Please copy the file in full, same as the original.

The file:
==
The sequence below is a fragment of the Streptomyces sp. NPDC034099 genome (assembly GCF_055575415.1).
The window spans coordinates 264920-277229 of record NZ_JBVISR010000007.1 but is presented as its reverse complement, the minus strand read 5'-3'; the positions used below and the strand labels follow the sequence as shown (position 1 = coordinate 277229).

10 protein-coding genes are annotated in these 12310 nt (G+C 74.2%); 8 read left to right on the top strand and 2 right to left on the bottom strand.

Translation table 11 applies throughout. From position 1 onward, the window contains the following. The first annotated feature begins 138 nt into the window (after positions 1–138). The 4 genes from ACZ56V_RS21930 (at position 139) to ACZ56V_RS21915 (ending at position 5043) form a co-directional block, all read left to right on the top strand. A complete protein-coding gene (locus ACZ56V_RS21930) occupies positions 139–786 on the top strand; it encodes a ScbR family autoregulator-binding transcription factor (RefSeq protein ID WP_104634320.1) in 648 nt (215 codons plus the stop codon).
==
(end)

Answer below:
The sequence below is a fragment of the Streptomyces sp. NPDC034099 genome (assembly GCF_055575415.1).
The window spans coordinates 264920-277229 of record NZ_JBVISR010000007.1 but is presented as its reverse complement, the minus strand read 5'-3'; the positions used below and the strand labels follow the sequence as shown (position 1 = coordinate 277229).

10 protein-coding genes are annotated in these 12310 nt (G+C 74.2%); 8 read left to right on the top strand and 2 right to left on the bottom strand.

Translation table 11 applies throughout. From position 1 onward, the window contains the following. The first annotated feature begins 138 nt into the window (after positions 1–138). The 4 genes from ACZ56V_RS21930 (at position 139) to ACZ56V_RS21915 (ending at position 5043) form a co-directional block, all read left to right on the top strand. A complete protein-coding gene (locus ACZ56V_RS21930) occupies positions 139–786 on the top strand; it encodes a ScbR family autoregulator-binding transcription factor (RefSeq protein ID WP_104634320.1) in 648 nt (215 codons plus the stop codon).